What should a plan contain?

Developing a written plan and setting aside the necessary time for this is essential to show partners and stakeholders and to obtain funding. A clear plan will:

  • Provide relevant background to explain what the need or issue is that you want to address
  • Set out anticipated outcomes or changes that you expect to achieve
  • Map these into national and local policy context

Set out in a format that is easy to read at a glance: 

  • your specific objectives
  • actions you propose to take or services you will provide to meet these
  • how they will be delivered
  • by when
  • by whom
  • how you will know whether you have been successful or not.

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Involvement in the planning process

Identifying and making contact with key stakeholders is an important part of preparing your plan. Making contact at planning stage:

  • will help you find out what is already going on in your area
  • ensure your plan adds value to work in progress rather than duplicating existing projects
  • open the door for participation in the development of your work from your target audience and from key stakeholders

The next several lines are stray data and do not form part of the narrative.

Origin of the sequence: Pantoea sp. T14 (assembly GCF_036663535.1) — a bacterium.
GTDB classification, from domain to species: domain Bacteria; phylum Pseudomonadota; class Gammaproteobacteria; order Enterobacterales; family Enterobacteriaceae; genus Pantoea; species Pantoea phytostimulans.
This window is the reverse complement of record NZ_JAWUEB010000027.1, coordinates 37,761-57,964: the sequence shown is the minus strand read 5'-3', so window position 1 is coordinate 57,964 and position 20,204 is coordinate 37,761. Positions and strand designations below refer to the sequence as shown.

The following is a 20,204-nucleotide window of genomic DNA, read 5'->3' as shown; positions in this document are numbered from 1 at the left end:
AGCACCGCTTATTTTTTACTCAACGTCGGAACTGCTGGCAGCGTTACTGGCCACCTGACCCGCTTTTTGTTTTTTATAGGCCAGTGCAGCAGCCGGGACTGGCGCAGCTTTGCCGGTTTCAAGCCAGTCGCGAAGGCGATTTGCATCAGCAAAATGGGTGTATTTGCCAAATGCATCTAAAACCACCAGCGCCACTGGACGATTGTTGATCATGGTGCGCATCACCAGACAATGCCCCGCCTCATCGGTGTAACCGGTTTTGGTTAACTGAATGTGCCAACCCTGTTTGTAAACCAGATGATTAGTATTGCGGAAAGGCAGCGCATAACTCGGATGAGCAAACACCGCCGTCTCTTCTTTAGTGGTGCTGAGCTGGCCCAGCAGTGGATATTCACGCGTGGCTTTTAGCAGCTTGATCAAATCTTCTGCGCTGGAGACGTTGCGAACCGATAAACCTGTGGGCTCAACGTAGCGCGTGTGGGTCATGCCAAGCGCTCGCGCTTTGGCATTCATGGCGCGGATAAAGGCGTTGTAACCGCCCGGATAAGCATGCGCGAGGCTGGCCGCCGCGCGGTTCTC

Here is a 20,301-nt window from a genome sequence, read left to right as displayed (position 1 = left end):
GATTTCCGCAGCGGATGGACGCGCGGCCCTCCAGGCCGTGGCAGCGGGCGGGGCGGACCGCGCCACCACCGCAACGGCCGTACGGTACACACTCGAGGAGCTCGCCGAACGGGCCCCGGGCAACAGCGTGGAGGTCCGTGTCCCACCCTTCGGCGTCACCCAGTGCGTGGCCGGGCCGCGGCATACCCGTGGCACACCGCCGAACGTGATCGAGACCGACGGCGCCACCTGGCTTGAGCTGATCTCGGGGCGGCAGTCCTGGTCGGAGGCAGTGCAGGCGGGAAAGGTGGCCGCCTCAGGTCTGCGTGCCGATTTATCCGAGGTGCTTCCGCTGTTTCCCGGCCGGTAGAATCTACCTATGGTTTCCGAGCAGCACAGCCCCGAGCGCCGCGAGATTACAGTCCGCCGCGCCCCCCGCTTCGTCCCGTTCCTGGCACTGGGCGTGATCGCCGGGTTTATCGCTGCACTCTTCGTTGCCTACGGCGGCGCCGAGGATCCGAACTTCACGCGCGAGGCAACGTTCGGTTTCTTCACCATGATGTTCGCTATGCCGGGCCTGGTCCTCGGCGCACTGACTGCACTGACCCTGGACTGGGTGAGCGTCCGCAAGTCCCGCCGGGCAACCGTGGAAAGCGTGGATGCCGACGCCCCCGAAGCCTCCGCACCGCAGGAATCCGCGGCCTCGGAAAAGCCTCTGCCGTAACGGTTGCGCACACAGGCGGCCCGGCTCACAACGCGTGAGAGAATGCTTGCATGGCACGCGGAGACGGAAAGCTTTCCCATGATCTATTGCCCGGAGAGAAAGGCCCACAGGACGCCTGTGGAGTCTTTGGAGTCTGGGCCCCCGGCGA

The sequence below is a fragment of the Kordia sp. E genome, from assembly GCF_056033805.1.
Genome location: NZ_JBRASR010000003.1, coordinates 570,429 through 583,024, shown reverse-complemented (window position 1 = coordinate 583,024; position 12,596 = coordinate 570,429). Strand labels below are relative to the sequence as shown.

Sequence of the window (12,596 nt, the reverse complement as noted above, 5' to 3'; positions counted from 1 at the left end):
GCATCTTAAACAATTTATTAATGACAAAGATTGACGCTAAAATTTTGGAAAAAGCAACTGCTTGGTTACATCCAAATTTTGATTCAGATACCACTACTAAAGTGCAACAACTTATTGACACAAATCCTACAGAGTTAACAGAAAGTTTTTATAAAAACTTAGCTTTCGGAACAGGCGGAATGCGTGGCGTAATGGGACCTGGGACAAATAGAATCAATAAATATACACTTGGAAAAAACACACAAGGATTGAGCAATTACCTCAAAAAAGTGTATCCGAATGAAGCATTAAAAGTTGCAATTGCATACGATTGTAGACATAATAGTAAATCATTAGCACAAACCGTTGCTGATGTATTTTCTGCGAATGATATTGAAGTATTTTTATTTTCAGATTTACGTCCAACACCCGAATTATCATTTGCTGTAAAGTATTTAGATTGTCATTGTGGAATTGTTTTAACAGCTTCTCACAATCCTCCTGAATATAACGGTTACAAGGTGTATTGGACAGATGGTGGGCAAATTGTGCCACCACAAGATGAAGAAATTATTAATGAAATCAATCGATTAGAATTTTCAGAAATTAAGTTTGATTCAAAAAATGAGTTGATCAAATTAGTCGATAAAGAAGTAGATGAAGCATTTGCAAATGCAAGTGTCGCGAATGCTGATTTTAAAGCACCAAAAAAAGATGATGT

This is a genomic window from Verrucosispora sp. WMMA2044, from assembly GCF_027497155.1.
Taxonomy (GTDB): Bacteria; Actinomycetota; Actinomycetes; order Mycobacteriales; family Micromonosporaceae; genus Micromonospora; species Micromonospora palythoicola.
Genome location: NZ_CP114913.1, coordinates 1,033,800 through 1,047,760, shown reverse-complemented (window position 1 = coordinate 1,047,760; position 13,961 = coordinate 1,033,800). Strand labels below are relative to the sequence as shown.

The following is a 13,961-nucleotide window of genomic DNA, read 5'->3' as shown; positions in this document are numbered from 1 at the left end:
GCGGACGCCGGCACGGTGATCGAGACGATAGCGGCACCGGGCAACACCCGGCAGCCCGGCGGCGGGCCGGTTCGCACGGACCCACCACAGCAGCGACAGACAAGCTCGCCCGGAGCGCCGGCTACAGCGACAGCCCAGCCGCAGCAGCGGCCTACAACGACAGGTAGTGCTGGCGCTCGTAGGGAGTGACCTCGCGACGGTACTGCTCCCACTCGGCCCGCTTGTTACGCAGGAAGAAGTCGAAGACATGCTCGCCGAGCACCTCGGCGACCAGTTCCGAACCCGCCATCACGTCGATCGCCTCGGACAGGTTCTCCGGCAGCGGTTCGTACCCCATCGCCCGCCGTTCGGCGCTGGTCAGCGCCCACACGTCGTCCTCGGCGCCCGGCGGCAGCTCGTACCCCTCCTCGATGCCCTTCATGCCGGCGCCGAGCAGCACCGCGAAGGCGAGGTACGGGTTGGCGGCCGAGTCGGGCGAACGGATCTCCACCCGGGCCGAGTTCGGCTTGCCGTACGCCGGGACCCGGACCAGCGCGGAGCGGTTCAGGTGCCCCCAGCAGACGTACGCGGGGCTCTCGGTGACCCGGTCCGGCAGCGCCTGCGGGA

• help ensure your plan is realistic and achievable

This approach is not only relevant to working with refugees and asylum seekers. It can be applied to planning any project or programme.

When writing a project plan to develop work with refugees and asylum seekers, you need to do some groundwork before you talk to possible partners. For example:

  • make sure you are clear in your own mind about definitions of terms such as refugee and asylum seeker 
  • use this or other websites to find out what the key online sources are to gather statistics or estimates about how many refugees and asylum seekers are in your area and where they are from, and some background on what their needs are.

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Using your plan

You can use a plan in many ways. In the Welcome To Your Library project, we asked the partners to provide feedback on the project planning process. Here is what one of them said;

'It was a good learning curve and people in the service are pleased with the final document produced. The proof of the pudding is that the ....document is very versatile. It has already been used for a potential bid for more funding from the Neighbourhood Renewal Fund to extend our work with refugees and asylum seekers and information in it is to be included in the training model we are currently developing for library staff.'


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